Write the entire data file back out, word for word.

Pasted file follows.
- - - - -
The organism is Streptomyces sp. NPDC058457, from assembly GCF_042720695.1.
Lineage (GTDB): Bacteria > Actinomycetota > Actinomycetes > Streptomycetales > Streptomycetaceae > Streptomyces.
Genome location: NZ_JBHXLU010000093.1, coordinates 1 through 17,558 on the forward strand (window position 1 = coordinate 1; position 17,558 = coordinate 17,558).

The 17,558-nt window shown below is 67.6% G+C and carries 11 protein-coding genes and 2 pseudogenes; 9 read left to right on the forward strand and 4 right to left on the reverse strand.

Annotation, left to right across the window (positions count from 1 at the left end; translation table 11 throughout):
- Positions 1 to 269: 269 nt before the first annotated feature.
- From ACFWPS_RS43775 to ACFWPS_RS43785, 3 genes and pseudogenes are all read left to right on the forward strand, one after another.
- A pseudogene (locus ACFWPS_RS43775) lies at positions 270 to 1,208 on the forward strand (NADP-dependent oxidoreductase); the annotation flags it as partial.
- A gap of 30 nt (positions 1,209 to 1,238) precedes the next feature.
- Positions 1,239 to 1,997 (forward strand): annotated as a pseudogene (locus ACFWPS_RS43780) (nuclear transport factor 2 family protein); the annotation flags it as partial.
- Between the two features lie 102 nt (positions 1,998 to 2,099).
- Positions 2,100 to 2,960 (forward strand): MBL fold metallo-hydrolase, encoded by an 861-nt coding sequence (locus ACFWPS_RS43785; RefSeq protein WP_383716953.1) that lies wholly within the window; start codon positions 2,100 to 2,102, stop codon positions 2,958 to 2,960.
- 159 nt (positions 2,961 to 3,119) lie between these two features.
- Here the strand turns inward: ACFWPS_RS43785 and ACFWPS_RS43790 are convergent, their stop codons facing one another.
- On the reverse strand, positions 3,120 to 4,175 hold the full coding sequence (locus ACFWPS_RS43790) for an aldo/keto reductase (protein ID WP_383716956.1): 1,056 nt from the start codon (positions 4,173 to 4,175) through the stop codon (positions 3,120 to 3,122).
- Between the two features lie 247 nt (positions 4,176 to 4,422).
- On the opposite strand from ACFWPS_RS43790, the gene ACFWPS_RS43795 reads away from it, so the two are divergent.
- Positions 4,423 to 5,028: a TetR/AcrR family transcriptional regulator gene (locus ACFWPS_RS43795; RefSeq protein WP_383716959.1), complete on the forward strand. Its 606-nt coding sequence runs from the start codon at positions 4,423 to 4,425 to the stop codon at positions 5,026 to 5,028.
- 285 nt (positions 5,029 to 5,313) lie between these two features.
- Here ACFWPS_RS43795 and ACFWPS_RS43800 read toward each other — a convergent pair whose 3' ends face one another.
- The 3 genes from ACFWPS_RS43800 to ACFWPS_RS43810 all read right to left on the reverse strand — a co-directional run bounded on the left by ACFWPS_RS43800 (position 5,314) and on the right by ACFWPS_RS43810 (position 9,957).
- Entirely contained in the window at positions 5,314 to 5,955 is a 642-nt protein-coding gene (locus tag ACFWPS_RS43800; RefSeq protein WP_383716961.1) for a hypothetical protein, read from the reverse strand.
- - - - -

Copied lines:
The organism is Streptomyces sp. NPDC058457, from assembly GCF_042720695.1.
Lineage (GTDB): Bacteria > Actinomycetota > Actinomycetes > Streptomycetales > Streptomycetaceae > Streptomyces.
Genome location: NZ_JBHXLU010000093.1, coordinates 1 through 17,558 on the forward strand (window position 1 = coordinate 1; position 17,558 = coordinate 17,558).

The 17,558-nt window shown below is 67.6% G+C and carries 11 protein-coding genes and 2 pseudogenes; 9 read left to right on the forward strand and 4 right to left on the reverse strand.

Annotation, left to right across the window (positions count from 1 at the left end; translation table 11 throughout):
- Positions 1 to 269: 269 nt before the first annotated feature.
- From ACFWPS_RS43775 to ACFWPS_RS43785, 3 genes and pseudogenes are all read left to right on the forward strand, one after another.
- A pseudogene (locus ACFWPS_RS43775) lies at positions 270 to 1,208 on the forward strand (NADP-dependent oxidoreductase); the annotation flags it as partial.
- A gap of 30 nt (positions 1,209 to 1,238) precedes the next feature.
- Positions 1,239 to 1,997 (forward strand): annotated as a pseudogene (locus ACFWPS_RS43780) (nuclear transport factor 2 family protein); the annotation flags it as partial.
- Between the two features lie 102 nt (positions 1,998 to 2,099).
- Positions 2,100 to 2,960 (forward strand): MBL fold metallo-hydrolase, encoded by an 861-nt coding sequence (locus ACFWPS_RS43785; RefSeq protein WP_383716953.1) that lies wholly within the window; start codon positions 2,100 to 2,102, stop codon positions 2,958 to 2,960.
- 159 nt (positions 2,961 to 3,119) lie between these two features.
- Here the strand turns inward: ACFWPS_RS43785 and ACFWPS_RS43790 are convergent, their stop codons facing one another.
- On the reverse strand, positions 3,120 to 4,175 hold the full coding sequence (locus ACFWPS_RS43790) for an aldo/keto reductase (protein ID WP_383716956.1): 1,056 nt from the start codon (positions 4,173 to 4,175) through the stop codon (positions 3,120 to 3,122).
- Between the two features lie 247 nt (positions 4,176 to 4,422).
- On the opposite strand from ACFWPS_RS43790, the gene ACFWPS_RS43795 reads away from it, so the two are divergent.
- Positions 4,423 to 5,028: a TetR/AcrR family transcriptional regulator gene (locus ACFWPS_RS43795; RefSeq protein WP_383716959.1), complete on the forward strand. Its 606-nt coding sequence runs from the start codon at positions 4,423 to 4,425 to the stop codon at positions 5,026 to 5,028.
- 285 nt (positions 5,029 to 5,313) lie between these two features.
- Here ACFWPS_RS43795 and ACFWPS_RS43800 read toward each other — a convergent pair whose 3' ends face one another.
- The 3 genes from ACFWPS_RS43800 to ACFWPS_RS43810 all read right to left on the reverse strand — a co-directional run bounded on the left by ACFWPS_RS43800 (position 5,314) and on the right by ACFWPS_RS43810 (position 9,957).
- Entirely contained in the window at positions 5,314 to 5,955 is a 642-nt protein-coding gene (locus tag ACFWPS_RS43800; RefSeq protein WP_383716961.1) for a hypothetical protein, read from the reverse strand.